Dennett also pointed out that while the Internet had a very high level of connectivity, the difference in architecture “makes it unlikely in the extreme that it would have any sort of consciousness.”
Physicist Sean Carroll, who was also interviewed for the article, was also dismissive of the idea that the Internet would ever be conscious, even as he acknowledged that there was nothing stopping the Internet from having the computational capacity of a conscious brain:
“Real brains have undergone millions of generations of natural selection to get where they are. I don’t see anything analogous that would be coaxing the Internet into consciousness…. I don’t think it’s at all likely.”
Even on Darwinian grounds, then, the idea of a conscious Internet appears to be badly flawed.
What are the neural requirements for consciousness?
Midline structures in the brainstem and thalamus necessary to regulate the level of brain arousal. Small, bilateral lesions in many of these nuclei cause a global loss of consciousness. Image (courtesy of Wikipedia) taken from Christof Koch (2004), The Quest for Consciousness: A Neurobiological Approach, Roberts, Denver, CO, with permission from the author under license.
While we’re about it, we might ask: what are the neural requirements for consciousness? Well, that depends on what kind of consciousness you’re talking about. Neuroscientists distinguish two kinds of consciousness – primary consciousness and higher-order consciousness – according to a widely cited paper by Dr. James Rose, entitled, The Neurobehavioral Nature of Fishes and the Question of Awareness and Pain (Reviews in Fisheries Science, 10(1): 1–38, 2002):
Although consciousness has multiple dimensions and diverse definitions, use of the term here refers to two principal manifestations of consciousness that exist in humans (Damasio, 1999; Edelman and Tononi, 2000; Macphail, 1998): (1) “primary consciousness” (also known as “core consciousness” or “feeling consciousness”) and (2) “higher-order consciousness” (also called “extended consciousness” or “self-awareness”). Primary consciousness refers to the moment-to-moment awareness of sensory experiences and some internal states, such as emotions. Higher-order consciousness includes awareness of one’s self as an entity that exists separately from other entities; it has an autobiographical dimension, including a memory of past life events; an awareness of facts, such as one’s language vocabulary; and a capacity for planning and anticipation of the future. Most discussions about the possible existence of conscious awareness in non-human mammals have been concerned with primary consciousness, although strongly divided opinions and debate exist regarding the presence of self-awareness in great apes (Macphail, 1998)…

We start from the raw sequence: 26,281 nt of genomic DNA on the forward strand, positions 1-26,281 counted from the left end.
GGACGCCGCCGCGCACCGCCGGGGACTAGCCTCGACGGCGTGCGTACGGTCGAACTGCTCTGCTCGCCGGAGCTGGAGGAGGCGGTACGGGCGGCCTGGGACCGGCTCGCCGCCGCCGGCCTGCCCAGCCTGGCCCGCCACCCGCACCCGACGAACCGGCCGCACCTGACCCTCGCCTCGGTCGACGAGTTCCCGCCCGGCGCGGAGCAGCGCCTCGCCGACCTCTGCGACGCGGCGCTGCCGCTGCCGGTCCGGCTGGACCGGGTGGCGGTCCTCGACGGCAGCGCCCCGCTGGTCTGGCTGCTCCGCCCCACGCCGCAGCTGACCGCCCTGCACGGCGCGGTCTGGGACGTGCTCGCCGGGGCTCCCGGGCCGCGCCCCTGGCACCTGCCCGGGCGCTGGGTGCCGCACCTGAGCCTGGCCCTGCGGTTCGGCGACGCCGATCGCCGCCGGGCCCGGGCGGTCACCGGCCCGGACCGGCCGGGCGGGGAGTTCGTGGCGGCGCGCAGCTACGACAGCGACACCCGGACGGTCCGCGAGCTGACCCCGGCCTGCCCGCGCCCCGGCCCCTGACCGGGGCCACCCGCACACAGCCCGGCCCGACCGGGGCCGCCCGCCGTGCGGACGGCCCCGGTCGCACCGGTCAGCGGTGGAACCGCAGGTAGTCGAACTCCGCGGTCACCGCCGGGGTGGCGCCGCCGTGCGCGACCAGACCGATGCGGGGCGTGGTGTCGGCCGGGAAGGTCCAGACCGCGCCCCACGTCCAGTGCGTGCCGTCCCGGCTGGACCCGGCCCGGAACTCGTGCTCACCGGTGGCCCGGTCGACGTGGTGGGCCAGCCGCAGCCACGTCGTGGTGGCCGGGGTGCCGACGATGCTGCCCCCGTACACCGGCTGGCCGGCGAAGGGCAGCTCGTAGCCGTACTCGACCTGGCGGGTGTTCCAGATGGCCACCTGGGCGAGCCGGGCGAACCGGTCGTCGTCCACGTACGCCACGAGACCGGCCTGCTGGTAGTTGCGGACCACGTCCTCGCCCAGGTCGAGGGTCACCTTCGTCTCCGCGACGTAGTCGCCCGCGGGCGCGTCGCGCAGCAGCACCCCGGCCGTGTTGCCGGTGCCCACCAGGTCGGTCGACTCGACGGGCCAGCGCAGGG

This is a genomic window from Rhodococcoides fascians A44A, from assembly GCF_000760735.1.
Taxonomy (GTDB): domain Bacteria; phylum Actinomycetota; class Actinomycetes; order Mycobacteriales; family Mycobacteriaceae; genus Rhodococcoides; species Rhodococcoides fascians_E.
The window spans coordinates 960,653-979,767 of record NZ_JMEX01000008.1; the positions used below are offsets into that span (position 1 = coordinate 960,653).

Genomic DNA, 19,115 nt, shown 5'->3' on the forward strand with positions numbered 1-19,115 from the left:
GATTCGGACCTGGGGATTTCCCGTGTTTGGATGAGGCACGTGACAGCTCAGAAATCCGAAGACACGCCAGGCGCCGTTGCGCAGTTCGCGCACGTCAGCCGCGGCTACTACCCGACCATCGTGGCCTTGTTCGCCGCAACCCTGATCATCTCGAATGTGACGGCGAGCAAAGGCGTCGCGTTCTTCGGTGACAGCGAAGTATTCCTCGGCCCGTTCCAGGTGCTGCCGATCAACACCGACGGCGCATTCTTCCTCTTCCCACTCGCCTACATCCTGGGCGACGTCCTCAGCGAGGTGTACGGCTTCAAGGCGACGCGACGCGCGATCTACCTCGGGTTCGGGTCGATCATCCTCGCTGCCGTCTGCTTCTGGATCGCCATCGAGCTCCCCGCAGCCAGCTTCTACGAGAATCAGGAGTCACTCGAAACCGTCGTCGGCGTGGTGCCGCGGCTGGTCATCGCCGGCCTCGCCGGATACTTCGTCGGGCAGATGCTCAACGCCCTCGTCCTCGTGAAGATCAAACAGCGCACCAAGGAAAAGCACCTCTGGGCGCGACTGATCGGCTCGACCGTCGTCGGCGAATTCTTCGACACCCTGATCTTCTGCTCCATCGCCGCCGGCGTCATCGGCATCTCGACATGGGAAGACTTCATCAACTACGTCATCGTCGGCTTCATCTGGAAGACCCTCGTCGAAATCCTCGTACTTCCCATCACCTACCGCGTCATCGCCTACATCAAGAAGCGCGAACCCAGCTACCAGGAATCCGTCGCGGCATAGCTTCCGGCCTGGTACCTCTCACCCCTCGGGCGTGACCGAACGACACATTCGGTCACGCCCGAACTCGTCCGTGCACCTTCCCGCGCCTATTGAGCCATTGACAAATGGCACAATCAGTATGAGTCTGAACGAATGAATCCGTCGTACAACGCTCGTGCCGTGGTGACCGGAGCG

Although consciousness has been notoriously difficult to define, it is quite possible to identify its presence or absence by objective indicators. This is particularly true for the indicators of consciousness assessed in clinical neurology, a point of special importance because clinical neurology has been a major source of information concerning the neural bases of consciousness. From the clinical perspective, primary consciousness is defined by: (1) sustained awareness of the environment in a way that is appropriate and meaningful, (2) ability to immediately follow commands to perform novel actions, and (3) exhibiting verbal or nonverbal communication indicating awareness of the ongoing interaction (Collins, 1997; Young et al., 1998). Thus, reflexive or other stereotyped responses to sensory stimuli are excluded by this definition. (PDF, p. 5)
According to a paper by A. K. Seth, B. J. Baars and D. B. Edelman, entitled, Criteria for consciousness in humans and other mammals (Consciousness and Cognition, 14 (2005), 119–139), primary consciousness has three distinguishing features at the neurological level:
Physiologically, three basic facts stand out about consciousness.
2.1. Irregular, low-amplitude brain activity
Hans Berger discovered in 1929 that waking consciousness is associated with low-level, irregular activity in the raw EEG, ranging from about 20–70 Hz (Berger, 1929). Conversely, a number of unconscious states—deep sleep, vegetative states after brain damage, anesthesia, and epileptic absence seizures—show a predominance of slow, high-amplitude, and more regular waves at less than 4 Hz (Baars, Ramsoy, & Laureys, 2003). Virtually all mammals studied thus far exhibit the range of neural activity patterns diagnostic of both conscious states…
2.2. Involvement of the thalamocortical system
In mammals, consciousness seems to be specifically associated with the thalamus and cortex (Baars, Banks, & Newman, 2003)… To a first approximation, the lower brainstem is involved in maintaining the state of consciousness, while the cortex (interacting with thalamus) sustains conscious contents. No other brain regions have been shown to possess these properties… Regions such as the hippocampal system and cerebellum can be damaged without a loss of consciousness per se.
2.3. Widespread brain activity
Recently, it has become apparent that conscious scenes are distinctively associated with widespread brain activation (Srinivasan, Russell, Edelman, & Tononi, 1999; Tononi, Srinivasan, Russell, & Edelman, 1998c). Perhaps two dozen experiments to date show that conscious sensory input evokes brain activity that spreads from sensory cortex to parietal, prefrontal, and medial-temporal regions; closely matched unconscious input activates mainly sensory areas locally (Dehaene et al., 2001). Similar findings show that novel tasks, which tend to be conscious and reportable, recruit widespread regions of cortex; these tasks become much more limited in cortical representation as they become routine, automatic and unconscious (Baars, 2002)…